So they now have lifted zero COVID, and they have an enormous population that's vulnerable to COVID.

  • Judy Woodruff:

    What do we know? That's exactly what I want to ask you about. What do we know about why they didn't get more people vaccinated, and especially the most vulnerable, the elderly?

  • Dr. Chris Beyrer:

    Well, they started with Chinese-manufactured vaccines using very old technologies.

    And these vaccines were never high-efficacy, but they were based on the original Wuhan variant. They're still using vaccines based on the Wuhan variant. And that variant is extinct. It has not been circulating for well over a year anywhere.

    What China is dealing with is the Omicron subvariants, much more infectious and for which their vaccines have very low efficacy. So, what they have really failed to do is use high-efficacy vaccines where they're needed most, and that's why they're in such dire straits.

  • Judy Woodruff:

    And that is a government decision? I mean, what do we know about who decided to have things turn out this way?

  • Dr. Chris Beyrer:

    Well, to be fair, you have to remember that, early on, the high-efficacy vaccines, particularly the mRNA vaccines, the Pfizer and Moderna vaccines, were not widely available because they were pre-purchased by the U.S., E.U. and other wealthy countries.

    But, in the last year-and-a-half, there's been, of course, much more vaccine supply worldwide. There have been many — much more availability of higher-efficacy vaccines. And it isn't really clear why they didn't take the opportunity to immunize. They have added more of their own new homegrown vaccines, but they're still using vaccines of either uncertain or low efficacy.

    And they really, really held on tightly to the zero COVID policy. Many China watchers would say that this was because of the Party Congress and the idea that they couldn't reverse course until that Party Congress was over. Now that it is over, and they have reversed course, it really is a lost window of opportunity to get the elderly vaccinated.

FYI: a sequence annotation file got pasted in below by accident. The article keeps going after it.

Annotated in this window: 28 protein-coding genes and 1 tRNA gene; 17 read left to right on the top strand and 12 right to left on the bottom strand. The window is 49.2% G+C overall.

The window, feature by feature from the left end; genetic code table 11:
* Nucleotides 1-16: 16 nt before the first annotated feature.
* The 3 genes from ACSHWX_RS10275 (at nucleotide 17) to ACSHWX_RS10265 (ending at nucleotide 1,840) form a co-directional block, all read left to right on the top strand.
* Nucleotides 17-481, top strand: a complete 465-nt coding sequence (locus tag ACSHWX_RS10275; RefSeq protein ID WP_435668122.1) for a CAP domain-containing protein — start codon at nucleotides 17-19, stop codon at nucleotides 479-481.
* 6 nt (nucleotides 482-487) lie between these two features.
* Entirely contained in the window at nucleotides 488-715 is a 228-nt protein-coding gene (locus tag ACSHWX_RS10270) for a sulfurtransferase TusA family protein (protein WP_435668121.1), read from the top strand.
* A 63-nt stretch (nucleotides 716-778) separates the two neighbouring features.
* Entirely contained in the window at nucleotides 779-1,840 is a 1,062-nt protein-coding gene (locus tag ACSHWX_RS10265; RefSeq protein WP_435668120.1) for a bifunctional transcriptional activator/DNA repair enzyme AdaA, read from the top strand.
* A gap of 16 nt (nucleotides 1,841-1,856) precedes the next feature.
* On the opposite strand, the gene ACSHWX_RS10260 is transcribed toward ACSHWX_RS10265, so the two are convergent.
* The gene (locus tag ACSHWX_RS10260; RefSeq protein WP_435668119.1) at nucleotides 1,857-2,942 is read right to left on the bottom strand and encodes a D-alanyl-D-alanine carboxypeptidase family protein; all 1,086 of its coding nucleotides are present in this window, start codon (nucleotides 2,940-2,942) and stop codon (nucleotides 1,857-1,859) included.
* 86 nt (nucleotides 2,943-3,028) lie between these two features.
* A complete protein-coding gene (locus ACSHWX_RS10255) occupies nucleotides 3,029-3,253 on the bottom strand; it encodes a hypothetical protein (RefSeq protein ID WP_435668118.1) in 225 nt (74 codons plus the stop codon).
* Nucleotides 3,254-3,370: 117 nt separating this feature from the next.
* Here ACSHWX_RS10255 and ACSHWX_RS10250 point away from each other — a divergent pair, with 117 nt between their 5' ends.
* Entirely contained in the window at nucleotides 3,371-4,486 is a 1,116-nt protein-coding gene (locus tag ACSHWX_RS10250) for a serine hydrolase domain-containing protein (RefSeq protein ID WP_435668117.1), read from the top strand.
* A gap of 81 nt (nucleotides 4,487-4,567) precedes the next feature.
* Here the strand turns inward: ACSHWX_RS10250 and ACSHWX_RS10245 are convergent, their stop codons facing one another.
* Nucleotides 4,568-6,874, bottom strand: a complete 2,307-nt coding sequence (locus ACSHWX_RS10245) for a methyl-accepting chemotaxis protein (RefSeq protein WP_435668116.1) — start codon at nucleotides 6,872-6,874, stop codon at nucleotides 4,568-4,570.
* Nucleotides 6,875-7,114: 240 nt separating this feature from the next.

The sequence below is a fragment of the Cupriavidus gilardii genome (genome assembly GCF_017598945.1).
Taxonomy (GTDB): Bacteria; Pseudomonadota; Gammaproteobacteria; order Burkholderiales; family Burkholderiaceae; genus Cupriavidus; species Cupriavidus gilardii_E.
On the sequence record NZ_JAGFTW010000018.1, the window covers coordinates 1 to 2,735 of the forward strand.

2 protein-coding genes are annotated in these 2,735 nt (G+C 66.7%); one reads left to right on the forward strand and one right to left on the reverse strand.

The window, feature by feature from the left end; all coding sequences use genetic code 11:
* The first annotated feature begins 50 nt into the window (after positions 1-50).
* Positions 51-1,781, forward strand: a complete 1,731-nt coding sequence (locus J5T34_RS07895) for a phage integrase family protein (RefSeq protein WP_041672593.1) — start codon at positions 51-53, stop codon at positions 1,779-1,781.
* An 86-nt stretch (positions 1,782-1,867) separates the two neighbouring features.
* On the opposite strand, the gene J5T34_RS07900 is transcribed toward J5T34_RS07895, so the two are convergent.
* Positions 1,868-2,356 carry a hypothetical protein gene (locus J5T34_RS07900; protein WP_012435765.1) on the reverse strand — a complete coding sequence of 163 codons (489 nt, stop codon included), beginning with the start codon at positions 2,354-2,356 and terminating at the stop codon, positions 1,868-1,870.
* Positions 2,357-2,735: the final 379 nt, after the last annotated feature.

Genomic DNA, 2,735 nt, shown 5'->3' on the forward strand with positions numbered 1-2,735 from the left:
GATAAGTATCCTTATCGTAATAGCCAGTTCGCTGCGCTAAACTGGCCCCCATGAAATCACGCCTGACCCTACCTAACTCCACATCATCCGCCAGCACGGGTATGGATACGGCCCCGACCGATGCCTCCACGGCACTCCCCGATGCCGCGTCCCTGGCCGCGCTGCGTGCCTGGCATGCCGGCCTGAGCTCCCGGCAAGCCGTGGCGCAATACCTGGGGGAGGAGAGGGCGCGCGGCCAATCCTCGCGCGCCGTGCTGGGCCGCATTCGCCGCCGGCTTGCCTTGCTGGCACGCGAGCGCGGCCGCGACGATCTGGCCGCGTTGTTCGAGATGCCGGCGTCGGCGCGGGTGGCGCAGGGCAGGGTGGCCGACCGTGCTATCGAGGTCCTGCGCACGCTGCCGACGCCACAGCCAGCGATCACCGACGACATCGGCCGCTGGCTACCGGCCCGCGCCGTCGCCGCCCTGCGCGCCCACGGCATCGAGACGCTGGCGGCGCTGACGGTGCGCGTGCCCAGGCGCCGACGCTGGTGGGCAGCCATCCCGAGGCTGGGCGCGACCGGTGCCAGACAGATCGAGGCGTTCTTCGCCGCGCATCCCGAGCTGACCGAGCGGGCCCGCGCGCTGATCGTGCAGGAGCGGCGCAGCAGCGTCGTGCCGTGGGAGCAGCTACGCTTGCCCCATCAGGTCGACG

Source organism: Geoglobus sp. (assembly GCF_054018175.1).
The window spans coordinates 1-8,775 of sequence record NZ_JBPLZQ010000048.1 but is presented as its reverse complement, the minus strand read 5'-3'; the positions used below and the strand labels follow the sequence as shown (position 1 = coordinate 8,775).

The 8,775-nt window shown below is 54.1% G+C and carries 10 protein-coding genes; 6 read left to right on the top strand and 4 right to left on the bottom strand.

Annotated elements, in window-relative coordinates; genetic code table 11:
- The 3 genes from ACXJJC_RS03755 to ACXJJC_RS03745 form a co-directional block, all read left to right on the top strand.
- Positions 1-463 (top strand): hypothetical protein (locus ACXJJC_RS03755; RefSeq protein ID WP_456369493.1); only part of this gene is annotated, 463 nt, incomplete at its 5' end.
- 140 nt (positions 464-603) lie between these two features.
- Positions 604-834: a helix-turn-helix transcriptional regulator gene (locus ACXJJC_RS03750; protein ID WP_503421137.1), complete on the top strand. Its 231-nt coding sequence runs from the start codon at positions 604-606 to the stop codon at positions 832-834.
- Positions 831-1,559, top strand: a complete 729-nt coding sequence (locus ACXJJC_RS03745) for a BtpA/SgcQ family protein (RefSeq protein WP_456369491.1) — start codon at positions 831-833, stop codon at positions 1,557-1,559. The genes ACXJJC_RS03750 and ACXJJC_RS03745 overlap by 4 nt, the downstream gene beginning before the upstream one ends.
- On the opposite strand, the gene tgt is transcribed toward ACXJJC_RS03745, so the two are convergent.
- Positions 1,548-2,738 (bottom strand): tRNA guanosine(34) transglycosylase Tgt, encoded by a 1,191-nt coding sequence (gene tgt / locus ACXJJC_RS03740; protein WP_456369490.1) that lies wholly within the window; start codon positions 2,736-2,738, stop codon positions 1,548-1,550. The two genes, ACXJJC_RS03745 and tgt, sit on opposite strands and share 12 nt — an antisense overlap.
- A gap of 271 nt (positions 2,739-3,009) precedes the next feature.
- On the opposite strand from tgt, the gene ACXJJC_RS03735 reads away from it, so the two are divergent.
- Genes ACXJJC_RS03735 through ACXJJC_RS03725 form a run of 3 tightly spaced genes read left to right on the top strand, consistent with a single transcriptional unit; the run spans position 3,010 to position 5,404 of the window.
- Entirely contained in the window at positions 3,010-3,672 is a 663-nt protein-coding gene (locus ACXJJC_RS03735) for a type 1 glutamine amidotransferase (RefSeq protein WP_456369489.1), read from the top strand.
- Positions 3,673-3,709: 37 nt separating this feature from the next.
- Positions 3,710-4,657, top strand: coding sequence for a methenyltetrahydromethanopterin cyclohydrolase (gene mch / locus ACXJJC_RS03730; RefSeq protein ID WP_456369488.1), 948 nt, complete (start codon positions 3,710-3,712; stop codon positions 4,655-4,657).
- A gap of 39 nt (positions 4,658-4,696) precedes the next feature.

• Judy Woodruff:

    And a deadly, a very deadly, life-costing set of decisions.

    Professor Ong, what's your understanding of why the government stuck with this policy for so long, which is turning out to be leading to so many deaths?

    Lynette Ong, University of Toronto: So, on your question, Judy, about why the vaccination rate in China is so low, even though they have got three years to prepare for it, so this has been — zero COVID has been Xi Jinping's signature policy right from day one.

    And a year into it, I think COVID has ceased to become a public health issue. It has really become a political issue, an issue that has allowed President Xi to go out there to really showcase the superiority of the — China's governance model in protecting its people's lives, often pointing to one million deaths in the United States, saying that — the failure of Western democracies in protecting lives.

    And it is also used to control people's movement leading up to the 20th Party Congress. So, it's really become more political than public health issue, which is why I think vaccination has been very low on the priority.

    And in the last six weeks or so, there has been extraordinary protests throughout major cities in China, even asking President Xi to step down. And given intense pressure from all sides, President Xi has decided to do this 180-degrees reversal, which has caught hospitals unprepared.